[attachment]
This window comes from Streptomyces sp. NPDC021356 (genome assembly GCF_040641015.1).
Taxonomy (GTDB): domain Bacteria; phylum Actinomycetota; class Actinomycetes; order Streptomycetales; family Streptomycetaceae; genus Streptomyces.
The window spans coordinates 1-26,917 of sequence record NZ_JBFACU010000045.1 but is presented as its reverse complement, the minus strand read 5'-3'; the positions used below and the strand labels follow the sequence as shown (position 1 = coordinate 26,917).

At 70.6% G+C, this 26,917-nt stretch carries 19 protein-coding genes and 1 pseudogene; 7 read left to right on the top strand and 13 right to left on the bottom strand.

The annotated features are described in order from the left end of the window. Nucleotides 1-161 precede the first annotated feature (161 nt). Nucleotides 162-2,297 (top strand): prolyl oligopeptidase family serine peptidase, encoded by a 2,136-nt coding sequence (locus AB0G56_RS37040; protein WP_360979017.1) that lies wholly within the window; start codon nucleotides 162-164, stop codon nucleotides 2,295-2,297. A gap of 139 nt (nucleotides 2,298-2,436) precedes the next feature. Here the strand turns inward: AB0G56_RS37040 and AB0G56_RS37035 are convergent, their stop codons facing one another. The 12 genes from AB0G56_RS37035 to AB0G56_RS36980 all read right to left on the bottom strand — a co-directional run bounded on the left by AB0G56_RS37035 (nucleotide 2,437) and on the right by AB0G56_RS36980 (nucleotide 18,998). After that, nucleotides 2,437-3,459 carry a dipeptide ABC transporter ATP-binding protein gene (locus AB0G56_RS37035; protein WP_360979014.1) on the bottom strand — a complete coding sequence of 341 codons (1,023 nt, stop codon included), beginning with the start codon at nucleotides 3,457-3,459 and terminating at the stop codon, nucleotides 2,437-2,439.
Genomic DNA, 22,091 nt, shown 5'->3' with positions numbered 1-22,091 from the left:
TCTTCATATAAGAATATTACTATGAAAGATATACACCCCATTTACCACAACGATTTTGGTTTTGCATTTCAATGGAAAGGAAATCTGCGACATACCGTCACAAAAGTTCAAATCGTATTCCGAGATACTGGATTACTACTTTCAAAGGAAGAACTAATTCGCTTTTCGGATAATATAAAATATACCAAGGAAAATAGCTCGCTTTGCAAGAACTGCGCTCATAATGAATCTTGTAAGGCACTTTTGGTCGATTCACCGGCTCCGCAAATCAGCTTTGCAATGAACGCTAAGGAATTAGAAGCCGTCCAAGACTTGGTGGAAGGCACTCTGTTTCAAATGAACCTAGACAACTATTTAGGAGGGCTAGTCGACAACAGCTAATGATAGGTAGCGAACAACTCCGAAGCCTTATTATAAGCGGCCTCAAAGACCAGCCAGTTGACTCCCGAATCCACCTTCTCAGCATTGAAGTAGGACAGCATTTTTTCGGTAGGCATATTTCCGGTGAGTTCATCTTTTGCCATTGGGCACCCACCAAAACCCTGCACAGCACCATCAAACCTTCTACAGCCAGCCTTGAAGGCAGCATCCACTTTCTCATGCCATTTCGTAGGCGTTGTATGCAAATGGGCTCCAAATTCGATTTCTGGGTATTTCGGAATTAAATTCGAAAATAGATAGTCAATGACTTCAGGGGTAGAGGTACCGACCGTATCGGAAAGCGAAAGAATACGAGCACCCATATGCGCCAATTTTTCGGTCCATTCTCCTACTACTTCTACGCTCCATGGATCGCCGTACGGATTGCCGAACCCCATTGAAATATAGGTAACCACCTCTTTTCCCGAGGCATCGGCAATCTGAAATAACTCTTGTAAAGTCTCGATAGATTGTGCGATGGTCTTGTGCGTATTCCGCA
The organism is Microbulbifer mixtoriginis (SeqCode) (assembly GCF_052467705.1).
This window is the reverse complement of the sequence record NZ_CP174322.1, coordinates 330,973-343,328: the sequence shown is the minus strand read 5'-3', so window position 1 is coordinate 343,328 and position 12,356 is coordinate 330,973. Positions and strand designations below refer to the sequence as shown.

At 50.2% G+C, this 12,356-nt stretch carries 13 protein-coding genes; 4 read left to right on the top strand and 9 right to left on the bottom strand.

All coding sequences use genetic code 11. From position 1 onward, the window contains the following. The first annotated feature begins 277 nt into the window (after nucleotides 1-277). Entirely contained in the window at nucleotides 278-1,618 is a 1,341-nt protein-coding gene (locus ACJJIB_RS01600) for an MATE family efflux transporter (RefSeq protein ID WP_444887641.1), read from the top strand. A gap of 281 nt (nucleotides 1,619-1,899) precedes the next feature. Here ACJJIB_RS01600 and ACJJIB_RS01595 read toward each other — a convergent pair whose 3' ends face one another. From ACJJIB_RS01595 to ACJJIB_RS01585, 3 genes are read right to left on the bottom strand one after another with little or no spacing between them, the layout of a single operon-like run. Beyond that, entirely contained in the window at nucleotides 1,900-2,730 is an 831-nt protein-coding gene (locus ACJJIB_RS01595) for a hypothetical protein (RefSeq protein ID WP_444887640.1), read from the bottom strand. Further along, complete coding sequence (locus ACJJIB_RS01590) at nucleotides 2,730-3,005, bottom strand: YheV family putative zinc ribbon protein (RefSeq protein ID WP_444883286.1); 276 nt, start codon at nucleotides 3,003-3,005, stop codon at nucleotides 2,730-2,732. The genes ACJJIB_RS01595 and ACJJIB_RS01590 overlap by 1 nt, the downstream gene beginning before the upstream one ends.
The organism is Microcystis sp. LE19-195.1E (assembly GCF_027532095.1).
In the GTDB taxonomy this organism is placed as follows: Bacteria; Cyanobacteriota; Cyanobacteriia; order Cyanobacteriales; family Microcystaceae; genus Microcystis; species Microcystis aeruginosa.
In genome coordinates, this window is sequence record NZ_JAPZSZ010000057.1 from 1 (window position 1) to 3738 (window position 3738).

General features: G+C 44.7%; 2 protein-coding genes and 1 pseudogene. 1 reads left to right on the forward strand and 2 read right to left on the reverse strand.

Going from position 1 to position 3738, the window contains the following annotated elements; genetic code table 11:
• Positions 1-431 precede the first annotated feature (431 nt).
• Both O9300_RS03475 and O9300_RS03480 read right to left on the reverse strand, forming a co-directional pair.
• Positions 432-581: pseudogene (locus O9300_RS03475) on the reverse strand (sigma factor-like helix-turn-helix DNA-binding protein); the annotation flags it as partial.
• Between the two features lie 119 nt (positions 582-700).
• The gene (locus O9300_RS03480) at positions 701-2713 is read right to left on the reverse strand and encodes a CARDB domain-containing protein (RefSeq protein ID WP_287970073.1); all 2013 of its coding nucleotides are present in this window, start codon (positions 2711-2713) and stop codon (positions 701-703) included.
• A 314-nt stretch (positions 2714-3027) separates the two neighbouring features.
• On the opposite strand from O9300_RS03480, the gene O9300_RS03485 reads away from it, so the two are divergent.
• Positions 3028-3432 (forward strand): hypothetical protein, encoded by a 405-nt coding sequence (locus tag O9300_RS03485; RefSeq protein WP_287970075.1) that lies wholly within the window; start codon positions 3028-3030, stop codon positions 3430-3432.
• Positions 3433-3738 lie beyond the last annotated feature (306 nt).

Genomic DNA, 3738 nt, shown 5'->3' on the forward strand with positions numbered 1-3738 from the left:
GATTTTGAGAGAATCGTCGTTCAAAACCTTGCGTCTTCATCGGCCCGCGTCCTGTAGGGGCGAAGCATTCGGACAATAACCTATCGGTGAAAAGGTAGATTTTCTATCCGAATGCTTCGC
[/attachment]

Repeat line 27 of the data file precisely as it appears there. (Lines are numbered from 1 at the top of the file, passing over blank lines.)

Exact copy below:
GATTTTGAGAGAATCGTCGTTCAAAACCTTGCGTCTTCATCGGCCCGCGTCCTGTAGGGGCGAAGCATTCGGACAATAACCTATCGGTGAAAAGGTAGATTTTCTATCCGAATGCTTCGC